I am reading through the "Project Roles" section of a Software Development Standard Operating Procedure document. This particular document is clear that multiple roles can be assigned to a single person, but it only makes a single statement about mutually exclusive roles:

"However, a Developer may not be a Tester of any item he/she has developed, either entirely or only partially"

I am sure that there is more than this, but my internet searches have not turned up any list.

For example, I would also expect that no person should be both "Lead developer" and "project manager" (tension between technical cost and effort management).

Is there a standardised list?

  • 2
    I do not think there is a standardised list, as there are no two companies that are identical. Letting alone, it is a common practice to merge two roles to cut budget even when they are supposed to be mutually exclusive,
    – Yu Zhang
    Aug 16, 2018 at 8:25
  • Even though no two companies are the same, we do have standards to promote best-practices (ISO 15288, 12207, etc) - "design patterns" for quality. I'm looking for equivalent best practice patterns for role assignment. Yes, I know all about the common practices of merging roles. I'm also looking for signs that be used to identify risks, and this one of them.
    – KevinM
    Aug 16, 2018 at 9:18

2 Answers 2


Unlike other engineering professions, there are few to none industry-wide agreed on standards in software and this includes roles.

The document you're reading (who's doc btw?, what makes it seem authoritative?) may be touching on a related theme but it is not really about 'role'. Indeed many modern companies have eliminated roles and titles to get away from the boxing-in they do to people.

What may be more relevant here is this principle:

No-one should test their own code

This is an informal, but generally accepted best practice. I won't go into all the details of why here but I will take a moment to mention that even the knowledge that code will be reviewed by someone else leads to a much higher level of code - even if, sometimes, the code wasn't actually reviewed in a given case.

It feels to me that this is a specific principle about writing and testing code. I do not feel you can take that concept and now ask for a list of roles that are exclusive. You are looking for a general principle but in this case it is a specific thing that should not be extrapolated that way. This explains why you see one specific thing without reference to anything more general, it doesn't exist.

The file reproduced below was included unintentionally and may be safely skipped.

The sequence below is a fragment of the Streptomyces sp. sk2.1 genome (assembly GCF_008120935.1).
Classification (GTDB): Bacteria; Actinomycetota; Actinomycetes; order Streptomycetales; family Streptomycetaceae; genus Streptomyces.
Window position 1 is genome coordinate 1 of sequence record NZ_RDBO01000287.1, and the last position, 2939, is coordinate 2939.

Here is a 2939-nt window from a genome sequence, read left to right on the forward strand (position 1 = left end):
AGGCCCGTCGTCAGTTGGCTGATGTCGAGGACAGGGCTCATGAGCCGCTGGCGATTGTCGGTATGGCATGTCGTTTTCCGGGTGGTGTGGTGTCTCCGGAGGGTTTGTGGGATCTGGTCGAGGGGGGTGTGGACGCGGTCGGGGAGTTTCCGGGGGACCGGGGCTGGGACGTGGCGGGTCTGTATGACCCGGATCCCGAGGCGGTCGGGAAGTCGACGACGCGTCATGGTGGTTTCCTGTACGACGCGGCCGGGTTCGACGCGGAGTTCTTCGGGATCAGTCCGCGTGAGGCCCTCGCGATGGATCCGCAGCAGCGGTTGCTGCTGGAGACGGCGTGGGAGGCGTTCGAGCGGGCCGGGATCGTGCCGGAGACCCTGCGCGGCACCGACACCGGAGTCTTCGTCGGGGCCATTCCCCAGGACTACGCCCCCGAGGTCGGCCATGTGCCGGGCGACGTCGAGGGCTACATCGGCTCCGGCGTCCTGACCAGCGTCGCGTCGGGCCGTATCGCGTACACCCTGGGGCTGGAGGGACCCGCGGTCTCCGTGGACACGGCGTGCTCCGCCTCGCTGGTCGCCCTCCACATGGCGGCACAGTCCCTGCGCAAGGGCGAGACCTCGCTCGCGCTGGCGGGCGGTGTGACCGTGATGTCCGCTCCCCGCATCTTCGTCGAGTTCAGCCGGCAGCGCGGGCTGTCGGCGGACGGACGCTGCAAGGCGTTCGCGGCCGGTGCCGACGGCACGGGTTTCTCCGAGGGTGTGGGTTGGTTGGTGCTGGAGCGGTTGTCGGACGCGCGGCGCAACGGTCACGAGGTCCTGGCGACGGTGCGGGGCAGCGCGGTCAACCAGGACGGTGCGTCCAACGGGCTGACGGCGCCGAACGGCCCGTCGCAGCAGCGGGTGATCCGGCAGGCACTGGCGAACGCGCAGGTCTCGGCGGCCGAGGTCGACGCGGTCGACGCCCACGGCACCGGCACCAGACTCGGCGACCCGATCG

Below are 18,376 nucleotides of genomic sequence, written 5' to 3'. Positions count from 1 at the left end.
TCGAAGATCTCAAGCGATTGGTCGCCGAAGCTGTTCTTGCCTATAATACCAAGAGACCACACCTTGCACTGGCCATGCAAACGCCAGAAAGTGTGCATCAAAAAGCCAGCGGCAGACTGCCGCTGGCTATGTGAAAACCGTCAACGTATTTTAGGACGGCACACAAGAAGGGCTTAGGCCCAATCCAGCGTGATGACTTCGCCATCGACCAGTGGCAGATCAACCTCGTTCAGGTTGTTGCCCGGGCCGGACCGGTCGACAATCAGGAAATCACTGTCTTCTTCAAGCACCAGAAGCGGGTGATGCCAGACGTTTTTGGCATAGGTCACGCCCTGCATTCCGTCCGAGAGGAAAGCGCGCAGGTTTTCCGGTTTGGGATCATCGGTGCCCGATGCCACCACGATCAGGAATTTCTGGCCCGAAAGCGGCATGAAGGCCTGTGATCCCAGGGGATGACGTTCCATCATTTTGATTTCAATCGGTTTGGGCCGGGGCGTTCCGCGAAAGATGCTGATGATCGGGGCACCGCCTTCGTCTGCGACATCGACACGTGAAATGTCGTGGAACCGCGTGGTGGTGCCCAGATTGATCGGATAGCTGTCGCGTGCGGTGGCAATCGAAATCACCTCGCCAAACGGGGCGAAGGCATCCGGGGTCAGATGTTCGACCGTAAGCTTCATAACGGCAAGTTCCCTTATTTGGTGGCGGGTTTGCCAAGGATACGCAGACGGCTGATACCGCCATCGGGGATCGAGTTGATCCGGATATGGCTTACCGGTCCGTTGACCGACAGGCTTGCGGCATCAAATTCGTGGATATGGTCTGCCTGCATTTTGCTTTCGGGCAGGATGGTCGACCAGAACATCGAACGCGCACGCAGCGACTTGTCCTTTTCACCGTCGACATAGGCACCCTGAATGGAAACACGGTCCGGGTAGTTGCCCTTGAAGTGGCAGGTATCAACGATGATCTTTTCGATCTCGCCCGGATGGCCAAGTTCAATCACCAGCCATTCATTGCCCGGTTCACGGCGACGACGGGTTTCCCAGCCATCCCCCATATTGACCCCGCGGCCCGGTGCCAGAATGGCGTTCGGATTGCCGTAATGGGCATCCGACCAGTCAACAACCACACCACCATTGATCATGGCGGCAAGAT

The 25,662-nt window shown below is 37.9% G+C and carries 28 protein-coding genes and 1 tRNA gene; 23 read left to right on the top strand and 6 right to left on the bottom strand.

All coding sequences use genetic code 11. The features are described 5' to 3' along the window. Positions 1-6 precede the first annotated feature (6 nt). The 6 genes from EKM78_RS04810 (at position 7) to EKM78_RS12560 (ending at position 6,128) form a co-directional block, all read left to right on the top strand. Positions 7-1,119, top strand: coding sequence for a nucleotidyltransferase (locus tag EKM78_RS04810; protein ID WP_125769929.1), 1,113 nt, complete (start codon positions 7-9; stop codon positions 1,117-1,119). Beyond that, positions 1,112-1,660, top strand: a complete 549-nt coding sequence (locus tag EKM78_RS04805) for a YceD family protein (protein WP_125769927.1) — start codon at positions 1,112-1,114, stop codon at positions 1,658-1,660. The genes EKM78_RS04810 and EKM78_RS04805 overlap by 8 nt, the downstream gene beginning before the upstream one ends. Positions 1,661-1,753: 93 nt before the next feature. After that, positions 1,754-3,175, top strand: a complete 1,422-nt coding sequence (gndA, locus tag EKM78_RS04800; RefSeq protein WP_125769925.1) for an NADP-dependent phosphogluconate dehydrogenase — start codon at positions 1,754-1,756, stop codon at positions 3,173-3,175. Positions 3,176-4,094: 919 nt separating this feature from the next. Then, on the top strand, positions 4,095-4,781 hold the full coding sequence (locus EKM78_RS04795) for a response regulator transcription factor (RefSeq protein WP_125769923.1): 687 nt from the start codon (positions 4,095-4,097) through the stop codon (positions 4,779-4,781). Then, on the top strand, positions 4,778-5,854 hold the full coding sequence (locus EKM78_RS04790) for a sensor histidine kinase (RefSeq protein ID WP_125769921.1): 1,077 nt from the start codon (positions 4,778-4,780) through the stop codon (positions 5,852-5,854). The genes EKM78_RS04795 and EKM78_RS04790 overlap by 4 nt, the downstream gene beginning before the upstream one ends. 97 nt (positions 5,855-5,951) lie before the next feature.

• It's an internal document. I think you're missing my higher-level question. Or else I am misunderstanding your answer. I'm asking about more than just testing. I know that "developers should not test their own code" is common knowledge. But is this captured in a documented standard anywhere? To be clear, I am looking at a formal context where the process requires a development plan, and the development plan (template) explicitly requires that people are assigned to roles. Now I am looking for a reference that I can point to, to guide this assignment of roles to people, to minimize issues.
    – KevinM
    Aug 16, 2018 at 11:15
  • Some more context: This nugget/maxim/common knowledge statement is contained in an SOP that we provide that is audited (by external auditors) as part of our quality certification procedure. The definition and assignment of roles is part of our quality plan (and hence our compliance with published standards).
    – KevinM
    Aug 16, 2018 at 11:23
  • No, there is simply not a widely used or accepted industry standard. Your company will need to document this. Aug 16, 2018 at 11:30
  • Can you make a stand-alone answer from you last comment? I will be able to accept it at some future point, if this turns out to be true. BTW: I am looking for mutually exclusive role assignments as an exercise - to provide feedback to our quality department.
    – KevinM
    Aug 16, 2018 at 12:18

No, there is simply not a widely used or accepted industry standard. Your company will need to document this.

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